Showing posts with label meetings. Show all posts
Showing posts with label meetings. Show all posts

Wednesday, January 4, 2017

Radio Show 1/6 - Instant Agenda - The New Way for Meetings in 2017!


The Work/Life Balance

Friday at 2 PM Pacific

January 06, 2017: Instant Agenda - The New Way for Meetings in 2017!
Instant Agenda is a SaaS meeting application for leaders who want outcomes, not chatter. It allows anyone to run more successful meetings with a minimum of preparation. Our focus is the content of the meeting – preparation, facilitation and follow up – rather than telecommunications or screen sharing technology. Key features of Instant Agenda include: • Shared, real-time interface • Integrated time keeping, notes and action items • Meeting summaries • Facilitation guidance for different types of meetings. Instant Agenda is being developed as part of the CA Technologies “Accelerator

Tune in

Friday at 2 PM Pacific Time on VoiceAmerica Business Channel
Questions? Comments?
Call In Live!
Toll Free: 1-866-472-5790
Intl: 001-480-398-3352

Featured Guests

Michael Ball-Marian

Michael Ball-Marian is co-founder of Instant Agenda within the CA Accelerator. Michael was born a squalling, helpless MVP and has struggled ever since to obtain product-market fit. Experiments have included Peace Corps volunteer, ops engineer, scrum master, product owner, agile coach, husband, father, armchair philosopher, and, most recently, lean startup founder. Michael is still working on his exit-strategy, but his earliest angel investors seem generally proud of his accomplishments.

Rick Lansky

Rick Lansky has a varied history in both hardware and software. He began his career as a computational physicist working in the disk drive business. After many years, he awoke one day to the realization that life as a scientist in a commodity business can be challenging. He degaussed his career and made the leap to web-based software where he’s been happily solving customer problems ever since. He’s currently the co-founder and technical lead of Instant Agenda, a project within with the CA Accelerator.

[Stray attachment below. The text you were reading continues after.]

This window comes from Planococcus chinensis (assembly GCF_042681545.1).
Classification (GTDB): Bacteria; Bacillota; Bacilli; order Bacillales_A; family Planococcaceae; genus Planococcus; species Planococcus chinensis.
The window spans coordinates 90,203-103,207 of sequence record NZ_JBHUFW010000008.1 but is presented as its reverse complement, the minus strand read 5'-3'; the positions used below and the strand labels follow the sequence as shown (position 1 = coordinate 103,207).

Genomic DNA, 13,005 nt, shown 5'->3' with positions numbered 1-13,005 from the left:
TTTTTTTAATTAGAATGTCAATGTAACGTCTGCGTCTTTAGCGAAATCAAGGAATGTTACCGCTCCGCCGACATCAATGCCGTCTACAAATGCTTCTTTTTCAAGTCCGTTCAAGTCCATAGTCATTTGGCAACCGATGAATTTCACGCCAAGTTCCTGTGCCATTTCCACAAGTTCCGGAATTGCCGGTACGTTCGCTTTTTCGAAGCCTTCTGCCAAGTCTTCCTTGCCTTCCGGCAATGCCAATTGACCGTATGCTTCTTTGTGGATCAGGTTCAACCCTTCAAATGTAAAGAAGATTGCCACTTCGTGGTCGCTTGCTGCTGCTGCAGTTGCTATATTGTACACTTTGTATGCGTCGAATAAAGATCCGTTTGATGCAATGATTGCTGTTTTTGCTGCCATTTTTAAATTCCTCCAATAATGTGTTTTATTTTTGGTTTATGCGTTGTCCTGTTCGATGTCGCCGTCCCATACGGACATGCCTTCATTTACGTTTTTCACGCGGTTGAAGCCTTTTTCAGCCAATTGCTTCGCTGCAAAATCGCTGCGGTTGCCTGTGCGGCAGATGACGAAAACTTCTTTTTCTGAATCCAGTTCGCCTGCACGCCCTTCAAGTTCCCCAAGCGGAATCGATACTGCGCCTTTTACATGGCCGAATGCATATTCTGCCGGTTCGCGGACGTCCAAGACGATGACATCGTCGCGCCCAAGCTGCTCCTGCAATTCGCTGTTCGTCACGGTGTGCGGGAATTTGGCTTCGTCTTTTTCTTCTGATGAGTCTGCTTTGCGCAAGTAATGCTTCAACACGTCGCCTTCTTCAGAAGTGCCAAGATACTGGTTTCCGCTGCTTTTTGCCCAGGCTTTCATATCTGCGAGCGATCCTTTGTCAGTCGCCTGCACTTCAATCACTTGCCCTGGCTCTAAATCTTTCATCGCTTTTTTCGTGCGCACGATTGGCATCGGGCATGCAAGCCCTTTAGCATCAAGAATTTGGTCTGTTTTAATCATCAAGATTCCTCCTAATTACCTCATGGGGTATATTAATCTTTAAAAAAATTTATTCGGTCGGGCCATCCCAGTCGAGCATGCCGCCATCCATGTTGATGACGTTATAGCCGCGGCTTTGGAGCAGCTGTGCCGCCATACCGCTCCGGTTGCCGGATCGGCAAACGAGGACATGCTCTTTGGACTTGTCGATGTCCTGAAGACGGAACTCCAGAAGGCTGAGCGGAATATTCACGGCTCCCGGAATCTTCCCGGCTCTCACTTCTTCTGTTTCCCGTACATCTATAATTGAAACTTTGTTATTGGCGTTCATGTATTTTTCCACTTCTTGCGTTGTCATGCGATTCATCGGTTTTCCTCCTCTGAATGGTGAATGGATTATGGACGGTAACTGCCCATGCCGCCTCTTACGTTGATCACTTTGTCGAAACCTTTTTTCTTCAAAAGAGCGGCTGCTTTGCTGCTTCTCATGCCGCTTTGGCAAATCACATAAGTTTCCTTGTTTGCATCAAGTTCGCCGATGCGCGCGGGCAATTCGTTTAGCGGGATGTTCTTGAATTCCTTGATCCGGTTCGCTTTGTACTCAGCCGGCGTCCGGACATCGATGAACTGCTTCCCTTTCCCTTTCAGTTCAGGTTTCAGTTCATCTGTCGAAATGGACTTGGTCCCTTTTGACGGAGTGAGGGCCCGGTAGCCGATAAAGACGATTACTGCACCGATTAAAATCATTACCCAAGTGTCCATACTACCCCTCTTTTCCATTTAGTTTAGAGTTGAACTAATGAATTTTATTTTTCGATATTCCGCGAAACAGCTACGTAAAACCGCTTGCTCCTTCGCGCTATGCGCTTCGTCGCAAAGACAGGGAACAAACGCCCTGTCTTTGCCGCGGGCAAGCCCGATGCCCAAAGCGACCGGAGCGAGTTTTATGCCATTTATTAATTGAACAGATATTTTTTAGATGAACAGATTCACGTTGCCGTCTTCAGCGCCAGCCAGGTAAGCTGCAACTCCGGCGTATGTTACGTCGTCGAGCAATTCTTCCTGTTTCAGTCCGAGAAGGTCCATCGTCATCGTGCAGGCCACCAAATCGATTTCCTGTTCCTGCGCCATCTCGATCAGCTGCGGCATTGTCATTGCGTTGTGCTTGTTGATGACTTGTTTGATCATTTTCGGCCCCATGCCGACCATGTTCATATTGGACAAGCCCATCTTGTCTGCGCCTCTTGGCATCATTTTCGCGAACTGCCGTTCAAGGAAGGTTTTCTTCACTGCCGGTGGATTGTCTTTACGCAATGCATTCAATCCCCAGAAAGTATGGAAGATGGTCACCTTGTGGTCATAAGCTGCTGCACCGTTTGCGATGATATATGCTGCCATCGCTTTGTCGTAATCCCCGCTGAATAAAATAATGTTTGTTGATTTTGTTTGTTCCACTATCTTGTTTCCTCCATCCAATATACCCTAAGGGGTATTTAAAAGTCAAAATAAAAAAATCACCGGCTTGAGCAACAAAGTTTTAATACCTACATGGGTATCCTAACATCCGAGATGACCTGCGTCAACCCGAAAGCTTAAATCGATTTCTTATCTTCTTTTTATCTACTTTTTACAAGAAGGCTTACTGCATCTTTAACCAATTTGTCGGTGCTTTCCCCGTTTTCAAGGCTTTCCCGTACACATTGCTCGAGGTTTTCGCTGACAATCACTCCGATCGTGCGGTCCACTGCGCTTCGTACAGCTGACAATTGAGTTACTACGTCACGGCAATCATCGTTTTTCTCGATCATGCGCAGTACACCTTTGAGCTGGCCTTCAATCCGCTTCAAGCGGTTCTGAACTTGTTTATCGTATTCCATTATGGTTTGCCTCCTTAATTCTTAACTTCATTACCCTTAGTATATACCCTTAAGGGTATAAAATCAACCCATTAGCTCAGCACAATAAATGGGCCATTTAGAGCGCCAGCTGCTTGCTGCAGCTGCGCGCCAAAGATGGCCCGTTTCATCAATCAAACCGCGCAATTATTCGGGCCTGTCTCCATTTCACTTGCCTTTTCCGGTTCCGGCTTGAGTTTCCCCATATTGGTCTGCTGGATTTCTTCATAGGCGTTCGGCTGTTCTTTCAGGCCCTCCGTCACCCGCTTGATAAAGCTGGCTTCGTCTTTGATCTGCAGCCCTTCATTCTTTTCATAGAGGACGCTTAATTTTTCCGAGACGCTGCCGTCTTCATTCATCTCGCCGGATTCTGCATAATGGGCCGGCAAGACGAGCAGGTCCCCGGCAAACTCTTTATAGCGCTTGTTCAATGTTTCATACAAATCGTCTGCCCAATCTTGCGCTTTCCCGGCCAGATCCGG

Connect with VoiceAmerica

Download our mobile apps

Tuesday, August 9, 2011

New Metrics: Resource Management

I have several requests from people asking about some of the metrics that I track on my projects. I am working on a new book of metrics and new ways of thinking about metrics. Here is a sneak peek of some of the types of metrics that I track:

Resource Management Metrics
# of times invited to a meeting
# of times showed up to the meeting
Participation type (called in, showed up in person, etc.)
# of issues assigned
# of risks assigned
# of issues resolved
# of risks resolved
# of issues introduced
# of risks introduced
# of tasks assigned
# of tasks completed on time
# of tasks completed past due
# of e-mails sent (by pm)
# of e-mails responded to

This takes the metrics just a bit beyond what we normally track. It is not all % complete or estimates. It is also about quality. For example, I had a very large project that had impact on multiple departments. One of the departments was finance. Right at go live, the finance department went to the project sponsor and said that the project should be stopped. The project manager (which was me) did not consult them or did not get their input on the project. Therefore, since finance was not consulted, the project should be stopped.

When I was called in to the Sponsor’s office, I stated that I had not gotten their input. What finance had stated was completely correct. However, they were not an identified stakeholder on the project and based on their project focus rating, they did not appear to want to be involved. Finance asked, “What do you mean by a project focus rating?” I explained that I track how many times I had invited them to meetings, asked for input, number of issues assigned, number of e-mails that were sent and went unresolved, and overall participation on the project. Based on the information that I had, they were invited to 47 meetings and never showed, 31 e-mails went unanswered, 3 issues were assigned that never were completed, and 2 direct requests for assistance were not answered. Since all I can do is facilitate, I took the 83 separate times to have them provide input as a sign that they did not want to participate. In the end, finance didn’t have a leg to stand on. If they wanted to have direct input, they could have. What happened is that they felt the project would not impact them and they blew off the project. When they finally saw that there was impact, the project was too far down the road.

This is a common occurrence in projects. This is why we have to look at metrics that go beyond. The point is that we have to manage more of the quality or focus of individuals on a project. In environments when there are tons of competing projects and priorities, it is a necessity to measure the amount of focus a resource gives to the project.

Hope this helps!